Observers say U.S. government needs to be able to respond to jihadists at equivalent speed to counter propaganda.
The U.S. government is moving too slowly to counter the Islamic State’s fast-paced online propaganda and recruitment efforts, experts and lawmakers said on Thursday.
The large-scale and the lightning tempo of the I.S. group’s social media campaign poses a daunting challenge, particularly for a government bureaucracy ill-equipped to respond quickly or to experiment, experts said.
The I.S. can rely on “a very large number of people” to promote their message online and “it can afford to have 2,000 people who tweet 150 times a day,” said J. M. Berger, a fellow at the Brookings Institution. “It can afford to have a ratio of two or three recruiters to every one potential recruit who might carry out a lone wolf attack,” Berger, who has tracked the I.S. and other extremist groups online, told the Senate Homeland Security committee.
The United States or others opposed to the I.S. will need to deploy similar numbers, and declassify photos, videos or other intelligence that can expose the failures of the jihadists in areas under its control, Berger and other experts said.
Daveed Garstein-Ross, a senior fellow at the Foundation for Defense of Democracies, said “the U.S. government has to be able to be more quick to react, to be able to respond at the same kind of speed” as the jihadists online.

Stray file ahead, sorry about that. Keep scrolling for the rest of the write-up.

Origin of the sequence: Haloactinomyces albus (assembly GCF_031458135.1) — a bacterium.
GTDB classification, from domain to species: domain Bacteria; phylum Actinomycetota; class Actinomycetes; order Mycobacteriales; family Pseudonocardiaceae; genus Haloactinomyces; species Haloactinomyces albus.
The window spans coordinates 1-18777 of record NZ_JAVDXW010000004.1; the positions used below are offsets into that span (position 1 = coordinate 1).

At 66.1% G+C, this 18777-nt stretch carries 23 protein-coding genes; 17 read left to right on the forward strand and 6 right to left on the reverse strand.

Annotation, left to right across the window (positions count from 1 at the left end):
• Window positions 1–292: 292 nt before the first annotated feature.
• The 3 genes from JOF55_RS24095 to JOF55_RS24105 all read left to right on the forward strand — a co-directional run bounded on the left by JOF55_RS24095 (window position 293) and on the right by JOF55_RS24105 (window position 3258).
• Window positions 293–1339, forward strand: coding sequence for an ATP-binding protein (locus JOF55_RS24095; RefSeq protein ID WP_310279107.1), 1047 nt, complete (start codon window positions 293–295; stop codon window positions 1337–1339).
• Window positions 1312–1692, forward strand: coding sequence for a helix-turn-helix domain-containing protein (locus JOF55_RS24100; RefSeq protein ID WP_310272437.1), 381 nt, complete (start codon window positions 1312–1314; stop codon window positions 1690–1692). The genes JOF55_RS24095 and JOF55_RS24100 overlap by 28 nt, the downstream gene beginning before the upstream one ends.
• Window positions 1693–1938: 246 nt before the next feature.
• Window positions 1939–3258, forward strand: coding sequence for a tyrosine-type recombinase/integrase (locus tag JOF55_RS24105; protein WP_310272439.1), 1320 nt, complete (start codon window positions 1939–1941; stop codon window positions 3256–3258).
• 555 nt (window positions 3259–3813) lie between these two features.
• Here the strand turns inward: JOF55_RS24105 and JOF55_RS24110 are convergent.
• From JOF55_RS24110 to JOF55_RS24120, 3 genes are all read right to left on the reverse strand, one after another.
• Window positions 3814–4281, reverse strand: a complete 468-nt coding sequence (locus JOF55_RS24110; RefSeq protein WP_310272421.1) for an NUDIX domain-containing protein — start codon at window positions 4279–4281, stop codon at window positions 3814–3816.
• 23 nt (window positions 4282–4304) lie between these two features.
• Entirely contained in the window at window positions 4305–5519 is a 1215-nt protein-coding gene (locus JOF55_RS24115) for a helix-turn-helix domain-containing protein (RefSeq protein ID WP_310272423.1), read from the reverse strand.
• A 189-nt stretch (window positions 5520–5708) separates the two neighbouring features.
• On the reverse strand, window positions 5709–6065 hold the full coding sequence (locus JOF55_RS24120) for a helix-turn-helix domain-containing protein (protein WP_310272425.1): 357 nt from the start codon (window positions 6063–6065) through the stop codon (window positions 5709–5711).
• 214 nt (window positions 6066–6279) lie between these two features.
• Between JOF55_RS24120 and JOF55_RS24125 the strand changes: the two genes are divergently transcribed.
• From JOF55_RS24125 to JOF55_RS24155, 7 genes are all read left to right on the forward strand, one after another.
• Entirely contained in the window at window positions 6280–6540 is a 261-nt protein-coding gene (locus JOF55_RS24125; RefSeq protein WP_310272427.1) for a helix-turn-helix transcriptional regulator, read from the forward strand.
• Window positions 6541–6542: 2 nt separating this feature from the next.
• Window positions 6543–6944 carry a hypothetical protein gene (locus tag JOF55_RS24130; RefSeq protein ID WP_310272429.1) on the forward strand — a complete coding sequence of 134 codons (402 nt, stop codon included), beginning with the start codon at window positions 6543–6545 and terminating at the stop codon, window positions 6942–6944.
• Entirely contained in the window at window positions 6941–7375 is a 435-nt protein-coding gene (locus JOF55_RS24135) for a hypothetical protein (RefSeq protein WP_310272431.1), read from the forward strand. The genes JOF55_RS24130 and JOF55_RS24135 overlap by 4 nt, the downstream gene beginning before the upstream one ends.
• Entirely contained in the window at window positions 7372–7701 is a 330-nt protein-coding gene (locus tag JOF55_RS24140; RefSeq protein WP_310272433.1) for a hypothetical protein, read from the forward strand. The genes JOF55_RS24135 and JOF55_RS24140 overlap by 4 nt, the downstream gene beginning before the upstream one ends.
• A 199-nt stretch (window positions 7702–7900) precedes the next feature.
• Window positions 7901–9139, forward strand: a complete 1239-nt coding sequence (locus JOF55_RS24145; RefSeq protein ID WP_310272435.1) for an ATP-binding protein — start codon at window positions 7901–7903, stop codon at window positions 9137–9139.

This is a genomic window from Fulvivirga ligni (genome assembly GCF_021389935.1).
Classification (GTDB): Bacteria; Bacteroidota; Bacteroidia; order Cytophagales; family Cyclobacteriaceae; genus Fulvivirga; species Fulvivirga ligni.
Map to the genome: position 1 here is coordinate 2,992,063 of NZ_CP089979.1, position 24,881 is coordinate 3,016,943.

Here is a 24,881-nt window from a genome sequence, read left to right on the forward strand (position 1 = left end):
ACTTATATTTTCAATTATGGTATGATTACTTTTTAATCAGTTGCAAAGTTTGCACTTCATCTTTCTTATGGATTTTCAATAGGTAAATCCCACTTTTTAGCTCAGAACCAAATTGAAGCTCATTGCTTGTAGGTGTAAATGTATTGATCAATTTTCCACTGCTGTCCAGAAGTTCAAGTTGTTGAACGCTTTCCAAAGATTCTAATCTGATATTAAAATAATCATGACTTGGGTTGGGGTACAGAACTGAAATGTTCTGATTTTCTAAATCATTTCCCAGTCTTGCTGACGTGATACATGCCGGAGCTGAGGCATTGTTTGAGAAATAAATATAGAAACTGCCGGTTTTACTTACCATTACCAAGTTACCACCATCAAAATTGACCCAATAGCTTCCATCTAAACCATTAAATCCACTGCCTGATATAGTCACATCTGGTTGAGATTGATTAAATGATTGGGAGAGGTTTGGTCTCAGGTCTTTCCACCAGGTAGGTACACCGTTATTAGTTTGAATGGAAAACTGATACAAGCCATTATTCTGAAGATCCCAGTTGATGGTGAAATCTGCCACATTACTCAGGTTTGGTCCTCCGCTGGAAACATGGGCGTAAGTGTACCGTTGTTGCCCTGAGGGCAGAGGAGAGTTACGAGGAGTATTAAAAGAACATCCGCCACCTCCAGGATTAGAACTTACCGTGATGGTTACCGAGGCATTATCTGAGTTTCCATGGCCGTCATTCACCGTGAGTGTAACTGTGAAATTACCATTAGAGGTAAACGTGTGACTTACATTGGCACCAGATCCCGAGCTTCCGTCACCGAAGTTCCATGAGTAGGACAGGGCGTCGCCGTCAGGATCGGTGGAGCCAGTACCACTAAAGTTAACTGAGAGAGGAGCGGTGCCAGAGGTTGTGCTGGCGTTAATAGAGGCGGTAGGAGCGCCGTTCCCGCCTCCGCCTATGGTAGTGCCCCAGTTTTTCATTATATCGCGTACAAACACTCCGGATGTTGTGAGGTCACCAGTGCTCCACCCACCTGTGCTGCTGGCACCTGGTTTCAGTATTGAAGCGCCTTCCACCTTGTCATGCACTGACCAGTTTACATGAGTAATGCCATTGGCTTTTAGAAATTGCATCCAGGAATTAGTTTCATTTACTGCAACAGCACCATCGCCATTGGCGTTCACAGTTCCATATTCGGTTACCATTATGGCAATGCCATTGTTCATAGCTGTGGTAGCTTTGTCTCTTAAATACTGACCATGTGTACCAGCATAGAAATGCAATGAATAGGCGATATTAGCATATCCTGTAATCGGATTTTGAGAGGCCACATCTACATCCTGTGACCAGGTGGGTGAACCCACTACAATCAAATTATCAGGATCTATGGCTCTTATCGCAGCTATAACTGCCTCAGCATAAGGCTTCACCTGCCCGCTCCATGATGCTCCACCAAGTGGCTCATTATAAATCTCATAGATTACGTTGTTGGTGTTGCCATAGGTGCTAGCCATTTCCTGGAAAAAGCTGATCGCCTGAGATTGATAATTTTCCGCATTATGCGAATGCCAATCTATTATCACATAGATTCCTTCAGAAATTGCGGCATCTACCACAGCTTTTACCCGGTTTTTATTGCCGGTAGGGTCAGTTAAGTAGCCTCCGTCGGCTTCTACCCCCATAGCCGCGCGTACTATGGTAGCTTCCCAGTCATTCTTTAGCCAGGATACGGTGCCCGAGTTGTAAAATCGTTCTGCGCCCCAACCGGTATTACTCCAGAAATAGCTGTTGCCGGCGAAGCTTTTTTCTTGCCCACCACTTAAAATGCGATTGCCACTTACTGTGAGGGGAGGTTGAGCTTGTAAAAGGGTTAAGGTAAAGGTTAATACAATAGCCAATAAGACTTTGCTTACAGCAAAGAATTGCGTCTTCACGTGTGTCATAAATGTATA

In some cases, false claims by the I.S. have been carried by news media, and the U.S. government needed to quickly release information to show an accurate picture that could undercut the jihadists, he said.
Senator Cory Booker ridiculed the U.S. government’s online effort against I.S. as “laughable.” Holding up an iPad at the hearing, Booker cited a paltry number of ReTweets as proof that the online counter-messaging was failing.
Booker also questioned why so much funding was devoted to what he called “old school media” such as Voice of America broadcasts.
Private “hacktivists” have proven the most effective at combating the jihadists in social media, often by reporting inflammatory posts and getting pro-I.S. users suspended from Twitter, according to Berger. Chasing I.S. propagandists off of Twitter had a downside, though, as it deprived government authorities of information used to track recruitment, he said.